Bronx Clean Rite Center unveils Read, Play & Learn space plus new educational programming

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Clean Rite Center on East Tremont Avenue unveiled a new reading and learning area for children – a Family Read, Play & Learn space.
Photo Adrian Childress

Clean Rite Center, located at 1240 E. Tremont Ave. is encouraging children to take home a free book as part of a nationwide movement to bring learning to local public laundries. The laundry unveiled a new reading and learning area for children – a Family Read, Play & Learn (RPL) space – and announce upcoming family story time sessions and financial education programming on Saturday, April 2. 

 A ribbon cutting and unveiling was followed by a presentation by the Qualitas of Life Foundation, a nonprofit dedicated to improving Hispanic family financial security. The talk overviewed a free, 8-week financial education program for customers that’s soon to start at the laundry. Upcoming storytime sessions for children and families, led by librarian Sherice White, of Clason’s Point Library, are also scheduled bi-monthly on Fridays at 4 p.m., beginning April 8. These events are free and open to laundry customers.

“The root of Clean Rite’s entire success is in the communities we’ve served for the past 25 years,” said Alex Weiss, owner of Laundry Capital Co. LLC (Laundry Capital), parent company of Clean Rite. “Any time we can find an opportunity to give back to any of these communities, we think it’s truly important to do so.”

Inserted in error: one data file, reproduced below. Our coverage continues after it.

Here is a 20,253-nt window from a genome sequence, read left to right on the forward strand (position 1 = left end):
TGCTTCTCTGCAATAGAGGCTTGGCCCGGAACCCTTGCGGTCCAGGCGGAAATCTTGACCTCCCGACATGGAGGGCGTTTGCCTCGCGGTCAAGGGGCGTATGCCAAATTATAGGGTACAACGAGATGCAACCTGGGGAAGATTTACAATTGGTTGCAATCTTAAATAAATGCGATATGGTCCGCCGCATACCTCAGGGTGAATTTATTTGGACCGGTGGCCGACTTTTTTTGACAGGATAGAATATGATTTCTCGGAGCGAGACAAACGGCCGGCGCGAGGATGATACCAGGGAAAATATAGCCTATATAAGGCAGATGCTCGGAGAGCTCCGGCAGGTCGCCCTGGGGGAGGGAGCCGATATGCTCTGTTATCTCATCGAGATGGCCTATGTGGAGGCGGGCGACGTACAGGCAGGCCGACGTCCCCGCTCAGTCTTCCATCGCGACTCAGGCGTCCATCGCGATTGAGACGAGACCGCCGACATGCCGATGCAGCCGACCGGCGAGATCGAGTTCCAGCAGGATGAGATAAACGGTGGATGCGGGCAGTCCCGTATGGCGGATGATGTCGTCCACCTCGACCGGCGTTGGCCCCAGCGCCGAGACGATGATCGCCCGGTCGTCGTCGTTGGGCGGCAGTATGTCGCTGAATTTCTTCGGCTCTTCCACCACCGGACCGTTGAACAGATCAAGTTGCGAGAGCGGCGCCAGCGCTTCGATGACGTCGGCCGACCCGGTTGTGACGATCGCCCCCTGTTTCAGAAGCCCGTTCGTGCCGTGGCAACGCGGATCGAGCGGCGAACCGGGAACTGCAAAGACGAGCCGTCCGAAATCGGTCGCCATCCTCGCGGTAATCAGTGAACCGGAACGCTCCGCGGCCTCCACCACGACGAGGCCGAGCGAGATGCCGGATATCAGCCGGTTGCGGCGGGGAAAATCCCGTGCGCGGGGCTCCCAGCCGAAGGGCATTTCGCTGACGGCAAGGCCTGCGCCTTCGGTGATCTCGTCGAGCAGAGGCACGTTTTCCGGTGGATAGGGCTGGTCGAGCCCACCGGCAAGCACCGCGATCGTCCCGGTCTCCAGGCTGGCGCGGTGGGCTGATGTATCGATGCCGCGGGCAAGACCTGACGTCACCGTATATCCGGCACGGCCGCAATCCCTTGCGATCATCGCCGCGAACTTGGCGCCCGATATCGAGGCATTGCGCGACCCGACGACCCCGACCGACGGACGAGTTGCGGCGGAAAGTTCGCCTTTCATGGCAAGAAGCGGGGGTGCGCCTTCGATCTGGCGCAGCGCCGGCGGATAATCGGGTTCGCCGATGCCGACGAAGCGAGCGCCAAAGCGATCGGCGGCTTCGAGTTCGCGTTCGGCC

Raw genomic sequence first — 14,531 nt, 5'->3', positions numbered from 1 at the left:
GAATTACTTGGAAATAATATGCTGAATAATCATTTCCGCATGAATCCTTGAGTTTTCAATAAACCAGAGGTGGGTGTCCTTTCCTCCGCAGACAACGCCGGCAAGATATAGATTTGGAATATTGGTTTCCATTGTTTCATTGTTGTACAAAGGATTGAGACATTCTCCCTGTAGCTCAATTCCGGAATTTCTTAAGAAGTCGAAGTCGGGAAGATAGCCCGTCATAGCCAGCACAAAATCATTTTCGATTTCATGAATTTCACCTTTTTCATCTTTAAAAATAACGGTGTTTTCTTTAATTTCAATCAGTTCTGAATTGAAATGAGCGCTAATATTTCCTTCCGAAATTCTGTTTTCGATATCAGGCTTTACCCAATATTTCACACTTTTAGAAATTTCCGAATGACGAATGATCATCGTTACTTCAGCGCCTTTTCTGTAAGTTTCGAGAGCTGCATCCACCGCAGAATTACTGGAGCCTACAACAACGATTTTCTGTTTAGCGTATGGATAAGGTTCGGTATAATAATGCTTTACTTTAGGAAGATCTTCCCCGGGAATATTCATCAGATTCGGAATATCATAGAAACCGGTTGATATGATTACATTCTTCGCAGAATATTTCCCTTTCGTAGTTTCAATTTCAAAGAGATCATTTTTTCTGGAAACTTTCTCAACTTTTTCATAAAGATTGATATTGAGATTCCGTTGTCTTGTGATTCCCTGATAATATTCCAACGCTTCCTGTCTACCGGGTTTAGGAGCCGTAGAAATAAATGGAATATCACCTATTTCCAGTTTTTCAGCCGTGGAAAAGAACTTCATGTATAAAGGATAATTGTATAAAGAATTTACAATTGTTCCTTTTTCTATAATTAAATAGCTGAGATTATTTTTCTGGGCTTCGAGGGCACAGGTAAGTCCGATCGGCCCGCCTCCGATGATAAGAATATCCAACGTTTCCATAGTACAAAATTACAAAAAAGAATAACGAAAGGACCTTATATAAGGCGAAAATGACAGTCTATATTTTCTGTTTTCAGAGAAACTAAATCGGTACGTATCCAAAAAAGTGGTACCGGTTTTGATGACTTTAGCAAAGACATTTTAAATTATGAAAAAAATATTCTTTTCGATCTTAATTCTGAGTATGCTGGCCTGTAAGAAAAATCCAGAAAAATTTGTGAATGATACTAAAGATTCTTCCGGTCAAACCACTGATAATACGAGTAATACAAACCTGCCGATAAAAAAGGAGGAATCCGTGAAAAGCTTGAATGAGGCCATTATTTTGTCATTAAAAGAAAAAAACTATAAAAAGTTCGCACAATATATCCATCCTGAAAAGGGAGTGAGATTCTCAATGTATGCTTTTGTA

The new RPL space at Clean Rite is designed by the Laundry Cares Foundation and Too Small to Fail to support children’s early brain and language development.Photo Adrian Childress

The new RPL space at Clean Rite is designed by the Laundry Cares Foundation and Too Small to Fail to support children’s early brain and language development. The space includes a comfortable seating area, high-quality books, toys and other materials designed to help parents engage in literacy-rich interactions with their children during laundry time. It features books from Scholastic Corp., which children are encouraged to take home, as well as furniture and toys from Lakeshore Learning.

“We want to meet families where they are and a laundromat is a place, especially in New York, where families congregate,” White said. “During this waiting period, which can be upwards of two hours or more, we have an opportunity to engage with kids and spark an interest in reading and learning that we hope will last a lifetime.”

RPL spaces, which are popping up in laundries throughout the U.S., are important because 60% of American children start kindergarten underprepared, according to the Clinton Foundation’s early childhood initiative Too Small To Fail. Moreover, research shows that 80% of brain development occurs before the age of five, which makes this time critical for children’s future success and learning. 

“By increasing language-rich, meaningful interactions with their children during the early years, parents can support their little ones’ learning and development and prepare them to learn, grow and thrive in school and in life,” said Too Small to Fail Partnerships Manager Nikki Hasani-Ferrera.

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